Ecce Homo 2011 - Althea Thauberger Metallic Digital C-Print available at

Althea Thauberger at NADA Miami

Concluding our series on Art Cities of the Future artists showing in the NADA booth in Miami

To round up our focus on artists featured in the New Art Dealers Alliance (NADA) booth in Miami from cities featured in our Art Cities of the Future book we turn today to Vancouver and the work of Althea Thauberger.

In 2011, Thauberger created a large public mural work, Ecce Homo,  in downtown Vancouver that was partly inspired by the idealized Jacques-Louis David painting The Death of Marat. The work features well-known Canadian actor Nicholas Campbell posing on an autopsy table. Campbell is known locally for his iconic role as Vancouver's chief coroner in the TV series DaVinci's Inquest, a show that highlighted many of Vancouver's social problems by depicting the "inhabitants" and activities of the city morgue. 

The line between this particular work and to our art city of the future Vancouver couldn't be more explicit. However, Thauberger’s relationship with her subjects is also implicit in her work. In a past video piece, Songstress (2001), she recruited American Idol-style singer songwriter wannabes in a piece that flirted cleverly with the supposedly superior position of the viewer. "Of course the piece flirts with that" she said at the time (2001), “but I think that power relationship breaks down when viewers feel implicated by their identification with the subjects.”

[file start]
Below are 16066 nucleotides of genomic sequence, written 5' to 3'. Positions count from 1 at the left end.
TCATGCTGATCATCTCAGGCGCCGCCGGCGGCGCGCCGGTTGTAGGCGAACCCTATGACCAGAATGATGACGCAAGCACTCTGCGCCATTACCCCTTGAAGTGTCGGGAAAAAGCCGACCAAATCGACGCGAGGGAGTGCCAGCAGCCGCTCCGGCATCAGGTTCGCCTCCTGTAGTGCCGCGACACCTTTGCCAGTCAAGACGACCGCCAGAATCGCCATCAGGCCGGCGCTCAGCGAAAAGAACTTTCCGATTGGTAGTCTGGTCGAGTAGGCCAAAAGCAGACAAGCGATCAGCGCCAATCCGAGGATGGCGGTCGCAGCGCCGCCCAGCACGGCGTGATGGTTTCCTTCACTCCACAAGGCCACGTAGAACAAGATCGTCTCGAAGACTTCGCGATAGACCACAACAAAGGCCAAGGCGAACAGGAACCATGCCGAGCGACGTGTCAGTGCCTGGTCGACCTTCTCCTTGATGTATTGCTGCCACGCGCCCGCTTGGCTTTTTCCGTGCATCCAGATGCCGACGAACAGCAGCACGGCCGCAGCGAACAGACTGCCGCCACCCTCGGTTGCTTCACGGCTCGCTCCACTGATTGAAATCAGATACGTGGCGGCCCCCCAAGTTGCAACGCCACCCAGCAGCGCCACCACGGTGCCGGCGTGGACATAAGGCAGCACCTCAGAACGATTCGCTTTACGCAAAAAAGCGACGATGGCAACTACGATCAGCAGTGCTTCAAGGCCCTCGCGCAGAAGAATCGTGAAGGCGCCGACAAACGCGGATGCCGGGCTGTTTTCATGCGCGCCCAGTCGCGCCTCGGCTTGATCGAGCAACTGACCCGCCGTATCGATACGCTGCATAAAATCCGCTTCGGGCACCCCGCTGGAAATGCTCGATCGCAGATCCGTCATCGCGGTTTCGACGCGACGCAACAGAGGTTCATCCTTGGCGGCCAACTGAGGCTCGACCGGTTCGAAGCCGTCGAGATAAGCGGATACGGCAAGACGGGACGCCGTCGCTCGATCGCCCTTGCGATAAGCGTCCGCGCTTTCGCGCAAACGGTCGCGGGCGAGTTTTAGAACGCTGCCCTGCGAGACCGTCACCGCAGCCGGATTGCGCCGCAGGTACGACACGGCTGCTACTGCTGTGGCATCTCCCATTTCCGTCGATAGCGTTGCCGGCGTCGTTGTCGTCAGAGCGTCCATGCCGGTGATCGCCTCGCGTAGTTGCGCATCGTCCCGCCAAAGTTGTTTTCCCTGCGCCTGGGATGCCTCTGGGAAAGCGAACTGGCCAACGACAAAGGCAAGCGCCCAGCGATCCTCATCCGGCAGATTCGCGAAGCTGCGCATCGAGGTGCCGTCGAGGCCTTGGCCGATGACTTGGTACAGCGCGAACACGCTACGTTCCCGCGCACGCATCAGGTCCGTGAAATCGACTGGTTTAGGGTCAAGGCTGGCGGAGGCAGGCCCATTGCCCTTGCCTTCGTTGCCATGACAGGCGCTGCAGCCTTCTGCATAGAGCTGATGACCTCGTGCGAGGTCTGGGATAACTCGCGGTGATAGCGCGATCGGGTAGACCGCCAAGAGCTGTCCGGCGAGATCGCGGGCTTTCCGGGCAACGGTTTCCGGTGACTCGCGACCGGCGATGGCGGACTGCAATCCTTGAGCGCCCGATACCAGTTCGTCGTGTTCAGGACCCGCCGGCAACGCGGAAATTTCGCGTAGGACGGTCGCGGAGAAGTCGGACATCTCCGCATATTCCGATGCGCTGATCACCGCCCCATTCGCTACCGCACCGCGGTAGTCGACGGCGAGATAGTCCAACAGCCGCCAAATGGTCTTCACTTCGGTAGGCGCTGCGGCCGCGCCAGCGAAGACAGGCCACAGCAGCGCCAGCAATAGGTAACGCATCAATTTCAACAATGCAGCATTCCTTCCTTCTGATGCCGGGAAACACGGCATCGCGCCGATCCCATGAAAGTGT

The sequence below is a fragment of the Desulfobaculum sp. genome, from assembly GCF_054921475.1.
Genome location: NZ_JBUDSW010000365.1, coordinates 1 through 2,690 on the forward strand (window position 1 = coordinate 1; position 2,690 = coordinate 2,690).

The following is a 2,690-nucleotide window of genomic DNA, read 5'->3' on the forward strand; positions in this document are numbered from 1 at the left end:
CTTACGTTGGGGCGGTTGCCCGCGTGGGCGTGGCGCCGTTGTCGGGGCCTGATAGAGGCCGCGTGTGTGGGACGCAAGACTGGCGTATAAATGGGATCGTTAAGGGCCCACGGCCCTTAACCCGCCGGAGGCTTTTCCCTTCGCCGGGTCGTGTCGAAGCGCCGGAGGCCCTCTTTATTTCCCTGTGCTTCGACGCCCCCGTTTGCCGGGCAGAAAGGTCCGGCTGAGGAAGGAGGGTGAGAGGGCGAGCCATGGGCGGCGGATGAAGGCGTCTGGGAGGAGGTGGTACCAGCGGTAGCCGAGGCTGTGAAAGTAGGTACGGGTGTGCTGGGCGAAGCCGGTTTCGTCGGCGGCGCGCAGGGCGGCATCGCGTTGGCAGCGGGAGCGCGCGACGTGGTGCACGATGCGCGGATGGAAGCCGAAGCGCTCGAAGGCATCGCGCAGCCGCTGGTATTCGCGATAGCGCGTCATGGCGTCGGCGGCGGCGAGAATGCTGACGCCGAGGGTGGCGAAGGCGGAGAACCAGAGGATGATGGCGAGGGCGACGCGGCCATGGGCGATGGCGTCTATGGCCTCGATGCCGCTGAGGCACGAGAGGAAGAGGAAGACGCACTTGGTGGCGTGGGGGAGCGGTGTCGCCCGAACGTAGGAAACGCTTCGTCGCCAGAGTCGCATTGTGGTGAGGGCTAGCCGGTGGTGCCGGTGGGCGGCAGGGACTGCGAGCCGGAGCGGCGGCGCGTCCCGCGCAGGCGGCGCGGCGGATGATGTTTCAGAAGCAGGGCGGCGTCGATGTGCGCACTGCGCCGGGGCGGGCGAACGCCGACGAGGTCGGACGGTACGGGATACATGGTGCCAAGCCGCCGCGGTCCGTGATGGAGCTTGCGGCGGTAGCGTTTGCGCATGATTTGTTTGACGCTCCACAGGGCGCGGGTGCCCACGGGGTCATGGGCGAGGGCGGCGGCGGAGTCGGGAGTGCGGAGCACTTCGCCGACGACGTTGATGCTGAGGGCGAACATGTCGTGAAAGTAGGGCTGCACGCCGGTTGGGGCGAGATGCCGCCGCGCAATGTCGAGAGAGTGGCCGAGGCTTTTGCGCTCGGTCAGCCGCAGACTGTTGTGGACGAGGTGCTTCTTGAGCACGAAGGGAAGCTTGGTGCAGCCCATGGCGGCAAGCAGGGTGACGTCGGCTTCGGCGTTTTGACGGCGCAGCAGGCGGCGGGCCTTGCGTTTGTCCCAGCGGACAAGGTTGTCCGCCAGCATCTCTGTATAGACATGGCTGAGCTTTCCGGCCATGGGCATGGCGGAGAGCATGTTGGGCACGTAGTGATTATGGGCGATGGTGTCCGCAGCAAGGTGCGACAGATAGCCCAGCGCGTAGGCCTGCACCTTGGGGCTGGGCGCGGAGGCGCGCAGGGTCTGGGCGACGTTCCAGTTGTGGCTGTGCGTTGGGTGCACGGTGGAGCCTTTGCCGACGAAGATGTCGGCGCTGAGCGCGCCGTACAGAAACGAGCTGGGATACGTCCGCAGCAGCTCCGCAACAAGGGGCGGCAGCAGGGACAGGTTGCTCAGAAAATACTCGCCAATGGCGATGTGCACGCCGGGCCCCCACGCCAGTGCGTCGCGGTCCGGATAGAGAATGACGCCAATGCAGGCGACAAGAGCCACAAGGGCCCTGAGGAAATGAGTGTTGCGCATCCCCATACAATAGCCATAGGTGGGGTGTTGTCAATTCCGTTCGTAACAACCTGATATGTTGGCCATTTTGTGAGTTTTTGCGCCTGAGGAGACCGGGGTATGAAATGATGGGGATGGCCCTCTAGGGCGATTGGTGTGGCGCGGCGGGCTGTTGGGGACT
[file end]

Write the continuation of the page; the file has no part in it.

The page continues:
Althea Thauberger - Songstress (2001)
Althea Thauberger - Songstress (2001)


Reid Shier, director and curator of Presentation House Gallery in North Vancouver, who has curated her work in the past thinks she exposes “blind spots” in popular culture. But, at the same time, her refusal to give any visual clues as to how to interpret her work asks viewers to think for themselves – which as Shier says makes many people uncomfortable.  “Where her work is successful is precisely in avoiding instructional clues, putting you in a position where you have to construct your own opinion.”

In a way, the vivid social and political allegories in her work place her strongly in the tradition set by fellow Vancouver photographer Jeff Wall - indeed, she has taught entire  college classes to his famous light box series.

If you’re at NADA today you can see her work at The Apartment (Booth 613) .  If you’re not, just go to Artsy where you can see the work in all its glory. The work has been editioned as a Metallic Digital C-Print In this context, it takes on the form of a history painting, a sign of our times. Finally, to see some  work in a somewhat similar vein check out the photography of Stan Douglas  and Jeff Wall